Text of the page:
When people, especially in the built environment, talk about “getting to zero”, they’re usually talking about the operation of buildings: ending our reliance on fossil fuels for heating, cooling and lighting. But getting to zero is nowhere near enough. Why? Imagine a village beside a lake upon which it depends for water, food, and other necessities. Now imagine that a few bountiful years have led to a swelling of the village’s population, causing rubbish and sewage to spill into the lake. Soon enough, people notice that fish are dying, plants are wilting, and the lake itself is growing strange blobs and giving off noxious odours. After a short period of commotion and argument, the villagers come to accept that they’re fouling their own nest and build a system to treat and divert any further wastes from flowing into the lake. They’ve gotten to zero. But the lake is still a mess. As in any injurious relationship, healing begins but doesn’t finish with only the cessation of harm. Both parties must acknowledge the injury, then work together to begin healing.
This means drawing down atmospheric carbon and safely storing it in the biosphere. Something like a trillion tons of retrieved CO2 would do, recovering most of the emissions we’ve generated during the Industrial Revolution. But where can we put those trillion tons? Right now the world’s oceans are acting as buffers, absorbing carbon dioxide at a fast pace, but acidifying in the process and wreaking havoc on the corals and other microbial life forms upon which, directly or indirectly, we depend. Not a good situation.
The most common answer to “where can we store carbon?”, at present, is underground. Extract carbon dioxide from the atmosphere and pump it down into deep geological chambers. The breath-taking irony of this scheme, at least in the USA, is that the American taxpayer ends up paying oil companies to extract and pump CO2 into their older oil fields, enabling, thereby, the further extraction of oil and gas.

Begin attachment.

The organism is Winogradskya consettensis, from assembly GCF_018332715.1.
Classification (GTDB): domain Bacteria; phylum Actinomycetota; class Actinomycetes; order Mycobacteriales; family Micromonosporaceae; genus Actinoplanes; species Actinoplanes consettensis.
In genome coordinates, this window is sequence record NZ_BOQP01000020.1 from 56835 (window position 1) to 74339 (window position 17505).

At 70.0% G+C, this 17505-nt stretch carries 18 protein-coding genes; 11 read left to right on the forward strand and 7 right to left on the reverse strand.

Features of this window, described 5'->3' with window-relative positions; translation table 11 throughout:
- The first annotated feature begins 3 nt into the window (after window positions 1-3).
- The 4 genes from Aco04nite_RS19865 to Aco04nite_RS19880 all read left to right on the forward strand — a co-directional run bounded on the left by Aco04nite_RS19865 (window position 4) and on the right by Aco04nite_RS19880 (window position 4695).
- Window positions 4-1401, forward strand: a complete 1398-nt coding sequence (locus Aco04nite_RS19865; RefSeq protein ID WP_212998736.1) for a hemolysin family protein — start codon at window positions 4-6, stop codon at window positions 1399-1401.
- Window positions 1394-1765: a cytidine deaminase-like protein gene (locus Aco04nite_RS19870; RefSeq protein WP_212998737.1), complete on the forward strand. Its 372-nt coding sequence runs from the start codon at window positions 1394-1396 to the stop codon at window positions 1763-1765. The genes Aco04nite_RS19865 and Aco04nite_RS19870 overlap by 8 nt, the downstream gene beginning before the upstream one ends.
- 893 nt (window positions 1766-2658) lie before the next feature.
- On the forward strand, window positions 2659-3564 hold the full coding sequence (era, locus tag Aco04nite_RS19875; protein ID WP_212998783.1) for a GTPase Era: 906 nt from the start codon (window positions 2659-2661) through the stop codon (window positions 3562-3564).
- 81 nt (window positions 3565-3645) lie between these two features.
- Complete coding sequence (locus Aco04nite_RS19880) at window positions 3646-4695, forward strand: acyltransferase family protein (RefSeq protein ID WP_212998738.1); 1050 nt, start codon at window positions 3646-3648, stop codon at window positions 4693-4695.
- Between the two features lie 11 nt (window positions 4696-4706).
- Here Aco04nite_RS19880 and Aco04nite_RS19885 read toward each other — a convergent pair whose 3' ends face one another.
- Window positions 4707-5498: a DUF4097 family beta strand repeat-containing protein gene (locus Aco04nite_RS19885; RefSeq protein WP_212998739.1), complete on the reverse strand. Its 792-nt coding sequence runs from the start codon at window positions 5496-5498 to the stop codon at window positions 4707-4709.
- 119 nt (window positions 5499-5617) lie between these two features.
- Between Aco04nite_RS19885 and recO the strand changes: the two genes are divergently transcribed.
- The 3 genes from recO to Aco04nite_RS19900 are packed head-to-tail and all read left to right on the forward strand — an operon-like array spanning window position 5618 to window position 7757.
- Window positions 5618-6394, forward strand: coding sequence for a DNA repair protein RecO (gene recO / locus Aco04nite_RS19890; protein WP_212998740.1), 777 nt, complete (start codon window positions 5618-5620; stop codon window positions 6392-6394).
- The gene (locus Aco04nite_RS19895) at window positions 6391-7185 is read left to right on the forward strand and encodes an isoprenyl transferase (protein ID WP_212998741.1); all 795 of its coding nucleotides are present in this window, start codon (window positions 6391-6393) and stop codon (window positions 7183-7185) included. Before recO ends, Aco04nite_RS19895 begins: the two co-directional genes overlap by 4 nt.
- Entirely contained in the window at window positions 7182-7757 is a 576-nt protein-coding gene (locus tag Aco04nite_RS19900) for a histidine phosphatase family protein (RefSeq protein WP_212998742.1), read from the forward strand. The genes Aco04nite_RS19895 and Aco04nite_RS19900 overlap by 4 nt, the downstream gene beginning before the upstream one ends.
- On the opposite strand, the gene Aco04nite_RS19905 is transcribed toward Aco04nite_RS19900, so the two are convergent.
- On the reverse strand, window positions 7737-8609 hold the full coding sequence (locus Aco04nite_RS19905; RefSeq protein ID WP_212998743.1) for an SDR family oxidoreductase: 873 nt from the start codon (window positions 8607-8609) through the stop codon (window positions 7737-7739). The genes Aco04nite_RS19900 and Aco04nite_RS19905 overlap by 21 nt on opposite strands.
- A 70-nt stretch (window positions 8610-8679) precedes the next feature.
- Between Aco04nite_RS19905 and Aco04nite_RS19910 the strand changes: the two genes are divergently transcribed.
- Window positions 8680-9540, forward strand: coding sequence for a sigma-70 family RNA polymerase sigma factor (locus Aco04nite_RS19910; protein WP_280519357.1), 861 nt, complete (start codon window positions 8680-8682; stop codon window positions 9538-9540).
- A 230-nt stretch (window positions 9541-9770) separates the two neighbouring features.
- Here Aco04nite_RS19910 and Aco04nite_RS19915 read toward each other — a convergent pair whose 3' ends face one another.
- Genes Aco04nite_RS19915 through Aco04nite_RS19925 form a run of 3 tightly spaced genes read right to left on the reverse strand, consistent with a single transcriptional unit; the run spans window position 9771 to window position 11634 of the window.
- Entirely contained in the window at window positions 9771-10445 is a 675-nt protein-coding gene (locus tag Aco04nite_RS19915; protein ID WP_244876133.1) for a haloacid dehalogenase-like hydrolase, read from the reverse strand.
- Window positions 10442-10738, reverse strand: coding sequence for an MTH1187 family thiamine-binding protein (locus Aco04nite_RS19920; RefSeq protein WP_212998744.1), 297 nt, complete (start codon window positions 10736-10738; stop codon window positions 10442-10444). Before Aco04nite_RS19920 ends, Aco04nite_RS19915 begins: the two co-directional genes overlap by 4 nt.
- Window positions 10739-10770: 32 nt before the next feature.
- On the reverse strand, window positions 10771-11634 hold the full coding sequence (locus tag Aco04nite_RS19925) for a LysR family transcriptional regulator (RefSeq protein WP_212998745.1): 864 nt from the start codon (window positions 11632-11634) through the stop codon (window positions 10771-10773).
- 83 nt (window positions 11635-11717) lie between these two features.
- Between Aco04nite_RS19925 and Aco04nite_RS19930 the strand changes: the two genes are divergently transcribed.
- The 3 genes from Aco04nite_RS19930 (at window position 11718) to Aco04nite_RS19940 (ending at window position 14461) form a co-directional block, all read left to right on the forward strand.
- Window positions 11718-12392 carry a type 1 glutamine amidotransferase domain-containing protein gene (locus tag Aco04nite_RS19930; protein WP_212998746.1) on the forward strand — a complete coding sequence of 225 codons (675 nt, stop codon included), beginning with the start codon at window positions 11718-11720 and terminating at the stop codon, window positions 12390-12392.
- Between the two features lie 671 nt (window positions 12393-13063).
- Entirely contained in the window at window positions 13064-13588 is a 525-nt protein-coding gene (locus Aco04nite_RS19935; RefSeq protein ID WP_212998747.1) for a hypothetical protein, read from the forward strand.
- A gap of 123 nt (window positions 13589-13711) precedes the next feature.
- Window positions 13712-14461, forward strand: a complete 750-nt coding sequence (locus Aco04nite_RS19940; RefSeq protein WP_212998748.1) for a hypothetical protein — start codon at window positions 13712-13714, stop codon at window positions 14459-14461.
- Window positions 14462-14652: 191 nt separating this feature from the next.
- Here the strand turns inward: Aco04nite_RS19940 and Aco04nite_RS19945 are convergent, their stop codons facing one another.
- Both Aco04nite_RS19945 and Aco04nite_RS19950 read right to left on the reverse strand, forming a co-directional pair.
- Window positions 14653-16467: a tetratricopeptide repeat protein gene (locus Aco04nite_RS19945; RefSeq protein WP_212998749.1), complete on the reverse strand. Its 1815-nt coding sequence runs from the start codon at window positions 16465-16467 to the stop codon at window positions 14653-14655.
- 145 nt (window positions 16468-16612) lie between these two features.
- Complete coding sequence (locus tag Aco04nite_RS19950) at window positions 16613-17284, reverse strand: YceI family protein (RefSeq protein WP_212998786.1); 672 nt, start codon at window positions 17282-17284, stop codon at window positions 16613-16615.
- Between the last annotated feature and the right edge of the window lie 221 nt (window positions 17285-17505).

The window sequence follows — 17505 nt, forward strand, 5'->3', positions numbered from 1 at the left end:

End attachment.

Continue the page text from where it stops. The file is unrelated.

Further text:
We can do better.
There are two primary candidates for carbon storage here on the Earth’s surface: soil and buildings. We are happy to note a huge global effort to “re-carbonise” soils using organic and regenerative agriculture (often called carbon farming), but I’ll leave it to others to tell that emerging story (see, for example, Drawdown and its successor, Regeneration).
Which brings us to the global construction industry that generates 40% of greenhouse gas emissions. When we’re adding the equivalent of another New York City of buildings and infrastructure to the planet every month, planners can and must find ways to reverse the emissions engine: turn that massive demand for materials into a repository for carbon captured from the atmosphere, the feedstock of a new carbon architecture. My forthcoming book, Build Beyond Zero, lays out a map of a new climate-healing construction industry that can soon be absorbing billions of tons of carbon each year.
We’re already starting, just barely, to move in that direction. For example, we’re already using more and more agricultural wastes to make sheathing and insulation. Just the straw from cereal grains such as rice and wheat adds up to two billion tons annually, half of which is carbon “captured” courtesy of Mother Nature—roughly the equivalent of all emissions from the global iron and steel industry, or the country of India. We’re making large and tall structures, until now only possible with high-carbon steel and concrete, with mass timber frames and floors. (Mass timber, we must add, though a sort of poster child for carbon-storing architecture, is actually only climate-friendly when the timber is sustainably sourced.) And the big boy, concrete, is already starting a massive systemic change. Pound for pound concrete is very low carbon, but it is also ubiquitous: we pour ten billion tons of it annually on Earth, equal to a cube five times the height of the Eiffel Tower. Ten billion tons of anything will have a big impact, and right now the concrete industry accounts for 8% of global emissions. But it also stands poised to transform, in only a generation, into a massive absorber of emissions.
Zero is boring, zero isn’t enough. Let’s get to zero and then keep on going to a regenerative architecture that is far nicer to see and live in, more equitably available to all, and no longer a toxic assault on the rest of life with whom we share the planet.
Bruce King is the founder of the Ecological Building Network (EBNet), and a registered engineer with forty years of worldwide experience in structural engineering and construction. He has organized three international conferences on ecological building, and is the founder of BuildWell Source, a user-based collection of low-carbon materials knowledge, and the BuildWell Symposia.